Supposedly the plot will focus on the “bloody murder of a corrupt city »
- Dan Bullock
Colin Farrell is your new "True Detective." After weeks of speculation, the "Saving Mr. Banks" actor has confirmed he'll be starring in Season 2 of the HBO crime drama, telling the Sunday World: "I’m doing the second series. I’m so excited." He then added: "I know it will be eight episodes and take around four or five months to shoot. I know very little about it, but we’re shooting in the environs of Los Angeles which is great. It means I get to stay at home and see the kids." The network still hasn't confirmed Farrell's casting. "True Detective" Season 1 starred Woody Harrelson and Matthew McConaughey and was directed by Cary Fukunaga, who won an Emmy for his work on the show. It was additionally nominated for four more Emmys including Outstanding Lead Actor in a Drama Series for Harrelson and McConaughey. Farrell is the first actor to »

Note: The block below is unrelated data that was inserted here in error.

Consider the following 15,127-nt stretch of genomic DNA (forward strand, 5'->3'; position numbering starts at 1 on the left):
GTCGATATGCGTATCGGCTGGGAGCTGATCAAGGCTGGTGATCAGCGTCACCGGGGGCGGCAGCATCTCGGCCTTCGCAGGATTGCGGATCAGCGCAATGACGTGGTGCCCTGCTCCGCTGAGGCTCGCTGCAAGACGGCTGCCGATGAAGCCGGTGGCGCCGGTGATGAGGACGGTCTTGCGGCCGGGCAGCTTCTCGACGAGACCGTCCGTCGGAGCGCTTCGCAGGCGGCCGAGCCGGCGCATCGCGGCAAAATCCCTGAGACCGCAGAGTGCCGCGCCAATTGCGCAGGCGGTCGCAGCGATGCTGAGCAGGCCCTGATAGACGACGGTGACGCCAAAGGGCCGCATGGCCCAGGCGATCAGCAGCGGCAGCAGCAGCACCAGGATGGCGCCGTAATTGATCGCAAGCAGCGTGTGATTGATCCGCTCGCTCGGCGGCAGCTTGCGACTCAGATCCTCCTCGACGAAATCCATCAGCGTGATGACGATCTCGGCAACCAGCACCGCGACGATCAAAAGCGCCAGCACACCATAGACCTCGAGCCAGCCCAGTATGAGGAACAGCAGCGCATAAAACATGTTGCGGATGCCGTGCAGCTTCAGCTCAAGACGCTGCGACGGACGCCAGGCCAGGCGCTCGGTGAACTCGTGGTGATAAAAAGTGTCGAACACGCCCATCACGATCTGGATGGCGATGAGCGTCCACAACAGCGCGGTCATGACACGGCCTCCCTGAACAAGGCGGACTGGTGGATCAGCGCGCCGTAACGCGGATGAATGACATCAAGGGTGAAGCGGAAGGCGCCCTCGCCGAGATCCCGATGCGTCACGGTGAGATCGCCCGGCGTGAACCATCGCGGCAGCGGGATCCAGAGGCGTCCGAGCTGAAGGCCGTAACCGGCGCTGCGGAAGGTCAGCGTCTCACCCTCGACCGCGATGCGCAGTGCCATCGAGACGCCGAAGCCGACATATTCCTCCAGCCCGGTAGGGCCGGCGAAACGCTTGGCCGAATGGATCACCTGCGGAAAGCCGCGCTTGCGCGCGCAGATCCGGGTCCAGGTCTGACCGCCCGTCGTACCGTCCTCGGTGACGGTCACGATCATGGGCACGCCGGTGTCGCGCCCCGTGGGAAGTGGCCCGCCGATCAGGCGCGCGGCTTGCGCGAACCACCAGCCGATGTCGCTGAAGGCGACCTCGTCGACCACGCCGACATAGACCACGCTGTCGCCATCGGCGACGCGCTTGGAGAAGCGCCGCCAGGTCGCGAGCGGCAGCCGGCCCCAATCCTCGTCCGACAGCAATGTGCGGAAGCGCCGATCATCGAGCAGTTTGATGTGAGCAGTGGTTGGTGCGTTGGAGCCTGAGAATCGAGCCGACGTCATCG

- Chris Eggertsen
The actor himself confirmed he’s on board to Irish newspaper The Sunday World. “I’m doing the second series,” Farrell (Fright Night, In Bruges) reportedly said. “I’m so excited.” And we hear Farrell’s deal with the network is indeed either done, or very close to it.
HBO, however, officially remains mum on what’s become a rather torturous casting process (in the press anyway), as the network and creator Nic Pizzolatto seek to fill several key roles on the show in the wake of the first »
- James Hibberd